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Tony Williams "Playing with the Hand, Not the Wrist..."

MarcCrossland

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Hello DFO members,

After watching this clip of TW :

I was wondering what he meant when he said "he does not rely on rebound" - @ 9:00 ...Vinnie appears around 27:50
As for as clarity goes, I think Tony Williams shines brightest. His doubles and singles (and of course ride playing) is really something to strive for. He could play the most delicate stuff with the same energy as an explosive blur of singles/doubles.

Aside from the clip (there's three parts) being a joy to watch, I wanted to see if anyone here had any more insight on what Tony William's technique was all about?

To my understanding you have:
push/pull ; throw/catch; etc. - with the fingers playing the dominant control role (through the upstroke)
Moeller - whip motion that combines the use of forearm/elbow - I do not see much Moeller going on with Tony's playing.


Tony was someone who you wanted to listen to - whether you are a drummer or not. What a fantastic player. His thoughts on composition, and playing with other musicians is spot on.

So what the heck does "playing by the hand" supposed to mean?
 
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RIDDIM

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My take on it is that he strove not to rely on rebound.
 

Sonorholic

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His grip was more from the back of the hand and the last two fingers than the thumb/first finger. You can see in pictures where the pinky and ring fingers are the only ones on the stick. That's all I can tell you.. I've never tried to play like that.
 

zenghost

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Some time ago, on the houseofdrumming.com forum, a member gave an account of the private lessons he received from Tony and there being insistence by Tony to develop finely tuned muscular control as the foundational approach to technique as opposed to using rebound - an essentially counter-intuitive approach to playing to a lot of people (myself included). As I understand it, he was a proponent of essentially muscling the stick, at least more so than other techniques.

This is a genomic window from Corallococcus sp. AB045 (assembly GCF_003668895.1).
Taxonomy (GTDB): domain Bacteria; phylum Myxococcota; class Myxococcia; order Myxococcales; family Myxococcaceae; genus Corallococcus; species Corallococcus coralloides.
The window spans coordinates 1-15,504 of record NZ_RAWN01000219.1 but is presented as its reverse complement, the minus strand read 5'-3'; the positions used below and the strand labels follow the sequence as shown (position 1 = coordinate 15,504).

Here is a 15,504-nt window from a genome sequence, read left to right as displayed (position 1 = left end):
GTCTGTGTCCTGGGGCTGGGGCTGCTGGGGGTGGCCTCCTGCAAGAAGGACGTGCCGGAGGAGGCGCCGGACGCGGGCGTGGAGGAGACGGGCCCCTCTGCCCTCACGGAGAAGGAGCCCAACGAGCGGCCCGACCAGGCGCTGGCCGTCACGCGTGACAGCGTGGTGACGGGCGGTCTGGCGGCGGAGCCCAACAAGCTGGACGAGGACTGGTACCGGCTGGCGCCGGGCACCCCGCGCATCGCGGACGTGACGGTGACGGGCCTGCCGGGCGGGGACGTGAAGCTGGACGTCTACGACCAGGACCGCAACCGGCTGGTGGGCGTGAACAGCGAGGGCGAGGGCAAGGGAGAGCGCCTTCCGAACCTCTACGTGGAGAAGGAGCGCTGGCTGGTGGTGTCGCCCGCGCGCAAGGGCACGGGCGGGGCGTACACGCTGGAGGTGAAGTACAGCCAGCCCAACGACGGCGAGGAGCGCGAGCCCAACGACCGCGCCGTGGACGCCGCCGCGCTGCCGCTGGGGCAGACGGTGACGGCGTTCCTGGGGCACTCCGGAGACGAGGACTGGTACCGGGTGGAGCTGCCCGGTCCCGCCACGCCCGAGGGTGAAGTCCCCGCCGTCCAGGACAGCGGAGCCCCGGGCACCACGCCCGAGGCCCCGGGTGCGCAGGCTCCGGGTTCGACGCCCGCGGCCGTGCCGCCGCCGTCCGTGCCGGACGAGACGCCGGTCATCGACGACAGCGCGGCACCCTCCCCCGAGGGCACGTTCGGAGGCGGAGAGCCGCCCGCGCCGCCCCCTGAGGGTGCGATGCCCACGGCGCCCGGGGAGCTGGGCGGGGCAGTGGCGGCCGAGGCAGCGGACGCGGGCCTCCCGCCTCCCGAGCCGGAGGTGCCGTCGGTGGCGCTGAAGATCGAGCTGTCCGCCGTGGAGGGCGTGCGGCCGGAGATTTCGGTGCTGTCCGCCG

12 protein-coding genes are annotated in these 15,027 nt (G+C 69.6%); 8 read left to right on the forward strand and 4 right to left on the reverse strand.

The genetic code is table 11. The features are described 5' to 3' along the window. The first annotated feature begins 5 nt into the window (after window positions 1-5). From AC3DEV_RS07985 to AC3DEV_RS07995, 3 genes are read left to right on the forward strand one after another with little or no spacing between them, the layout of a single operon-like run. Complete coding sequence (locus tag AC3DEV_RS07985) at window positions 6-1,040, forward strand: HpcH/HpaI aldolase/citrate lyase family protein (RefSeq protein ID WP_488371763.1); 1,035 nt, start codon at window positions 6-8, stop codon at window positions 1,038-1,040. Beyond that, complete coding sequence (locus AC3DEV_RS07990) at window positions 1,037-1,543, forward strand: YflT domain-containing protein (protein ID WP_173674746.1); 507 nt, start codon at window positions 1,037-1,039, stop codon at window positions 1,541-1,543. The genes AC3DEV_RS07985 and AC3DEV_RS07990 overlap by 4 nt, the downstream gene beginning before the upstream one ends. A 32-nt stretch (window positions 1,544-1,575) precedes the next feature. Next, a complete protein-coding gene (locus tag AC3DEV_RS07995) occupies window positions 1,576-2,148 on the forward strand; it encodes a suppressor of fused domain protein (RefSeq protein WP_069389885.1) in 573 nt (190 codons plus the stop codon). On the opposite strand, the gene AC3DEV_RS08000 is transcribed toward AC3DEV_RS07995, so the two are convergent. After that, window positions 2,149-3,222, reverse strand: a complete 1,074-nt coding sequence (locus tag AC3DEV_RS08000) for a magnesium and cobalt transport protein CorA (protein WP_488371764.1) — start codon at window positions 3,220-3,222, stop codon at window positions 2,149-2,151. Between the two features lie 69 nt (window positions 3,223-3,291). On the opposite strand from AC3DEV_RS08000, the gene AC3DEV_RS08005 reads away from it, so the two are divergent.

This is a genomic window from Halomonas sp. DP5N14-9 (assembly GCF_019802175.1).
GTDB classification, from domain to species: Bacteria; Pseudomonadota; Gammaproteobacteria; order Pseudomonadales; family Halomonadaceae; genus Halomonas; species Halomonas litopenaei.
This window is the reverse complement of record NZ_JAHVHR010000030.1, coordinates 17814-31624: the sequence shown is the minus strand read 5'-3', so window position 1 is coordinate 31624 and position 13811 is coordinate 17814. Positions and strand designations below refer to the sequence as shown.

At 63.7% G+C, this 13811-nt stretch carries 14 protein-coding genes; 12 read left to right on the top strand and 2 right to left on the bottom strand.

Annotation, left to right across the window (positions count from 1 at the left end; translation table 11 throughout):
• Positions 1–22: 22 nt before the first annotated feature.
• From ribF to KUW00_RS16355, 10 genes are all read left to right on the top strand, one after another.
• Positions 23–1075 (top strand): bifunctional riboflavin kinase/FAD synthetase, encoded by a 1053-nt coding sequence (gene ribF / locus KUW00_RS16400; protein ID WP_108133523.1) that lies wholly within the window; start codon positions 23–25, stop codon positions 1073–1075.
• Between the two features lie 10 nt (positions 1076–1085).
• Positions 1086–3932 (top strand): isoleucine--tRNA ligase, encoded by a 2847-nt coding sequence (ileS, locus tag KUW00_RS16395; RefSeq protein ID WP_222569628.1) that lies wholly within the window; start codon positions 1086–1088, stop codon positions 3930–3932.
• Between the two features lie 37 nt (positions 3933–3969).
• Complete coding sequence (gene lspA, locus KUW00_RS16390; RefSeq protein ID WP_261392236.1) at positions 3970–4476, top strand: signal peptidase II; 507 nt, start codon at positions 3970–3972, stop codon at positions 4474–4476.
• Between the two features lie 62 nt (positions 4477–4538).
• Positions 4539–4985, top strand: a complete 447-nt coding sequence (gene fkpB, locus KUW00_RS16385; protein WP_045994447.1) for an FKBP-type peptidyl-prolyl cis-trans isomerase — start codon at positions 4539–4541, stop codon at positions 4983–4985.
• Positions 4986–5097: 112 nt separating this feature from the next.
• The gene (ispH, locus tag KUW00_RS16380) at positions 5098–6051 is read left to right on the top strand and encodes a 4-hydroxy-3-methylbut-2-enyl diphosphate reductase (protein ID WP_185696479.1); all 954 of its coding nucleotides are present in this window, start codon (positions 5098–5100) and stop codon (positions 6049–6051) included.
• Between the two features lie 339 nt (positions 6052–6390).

Obviously, it worked for Tony and probably accounted for a significant part of his sound and physical approach. However, not everyone's cup of tea.
 

JDA

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some may have never heard
the 2nd of his first two solo albums.
released (1st one) in 1964 the (2nd one) in 1965

both must haves.
(or not)
1st one is a pretty difficult listen. 2nd has a hit on it.

Love Song.
another -one of the greatest- Mr. Williams tracks.
where opening measures of the head, he splits 5 in half
accent 1 and the 'and of 3.
https://www.youtube.com/results?search_query=anthony+williams+love+song
1965.
worth a listen
 
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JDA

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he may mean 'practicing on pillows'. Where there is, no rebound. So you, have to lift the sticks.
There's so much to 'another person' -one thing is never enough to describe everything..
We all end up doing things anyway, our own way.
v
v
v
The album is called " Spring"
v
v
 

MarcCrossland

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When I started playing drums in high-school I was determined to play like tre cool. The only sensible way for me was to play "Dookie" on a pillow with the sticks flipped around. It helped tremendously to build strength and coordination.
It really just comes down to what you want to strive for. Tony Williams was a player who made every note count, and I love that.